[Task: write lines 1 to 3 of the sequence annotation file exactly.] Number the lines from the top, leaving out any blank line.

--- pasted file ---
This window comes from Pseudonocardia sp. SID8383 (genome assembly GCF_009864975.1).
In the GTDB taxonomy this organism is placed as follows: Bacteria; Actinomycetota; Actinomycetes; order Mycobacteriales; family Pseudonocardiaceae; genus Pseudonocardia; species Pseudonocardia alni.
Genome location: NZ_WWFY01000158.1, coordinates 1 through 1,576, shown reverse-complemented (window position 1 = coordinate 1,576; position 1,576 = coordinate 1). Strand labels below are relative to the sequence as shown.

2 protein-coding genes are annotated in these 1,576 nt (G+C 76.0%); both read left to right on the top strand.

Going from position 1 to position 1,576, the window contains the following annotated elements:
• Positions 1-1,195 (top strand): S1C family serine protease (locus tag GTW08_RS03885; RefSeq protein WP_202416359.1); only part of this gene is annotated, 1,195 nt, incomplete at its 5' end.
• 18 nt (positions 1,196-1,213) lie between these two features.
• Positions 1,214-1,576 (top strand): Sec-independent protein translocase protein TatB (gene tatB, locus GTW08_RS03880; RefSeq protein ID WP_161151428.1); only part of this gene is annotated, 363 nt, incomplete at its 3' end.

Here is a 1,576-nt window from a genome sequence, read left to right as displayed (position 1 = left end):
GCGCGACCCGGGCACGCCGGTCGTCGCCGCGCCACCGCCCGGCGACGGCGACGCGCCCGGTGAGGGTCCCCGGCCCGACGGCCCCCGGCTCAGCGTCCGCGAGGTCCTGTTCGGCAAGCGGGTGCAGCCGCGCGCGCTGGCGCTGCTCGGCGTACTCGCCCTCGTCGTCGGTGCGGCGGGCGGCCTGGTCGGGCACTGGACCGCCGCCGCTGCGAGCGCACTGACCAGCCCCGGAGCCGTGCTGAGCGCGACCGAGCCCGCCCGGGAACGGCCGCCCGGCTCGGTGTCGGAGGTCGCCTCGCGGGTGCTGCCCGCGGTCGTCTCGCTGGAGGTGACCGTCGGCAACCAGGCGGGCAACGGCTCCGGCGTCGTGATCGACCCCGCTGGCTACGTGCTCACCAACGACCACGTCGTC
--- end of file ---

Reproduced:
This window comes from Pseudonocardia sp. SID8383 (genome assembly GCF_009864975.1).
In the GTDB taxonomy this organism is placed as follows: Bacteria; Actinomycetota; Actinomycetes; order Mycobacteriales; family Pseudonocardiaceae; genus Pseudonocardia; species Pseudonocardia alni.
Genome location: NZ_WWFY01000158.1, coordinates 1 through 1,576, shown reverse-complemented (window position 1 = coordinate 1,576; position 1,576 = coordinate 1). Strand labels below are relative to the sequence as shown.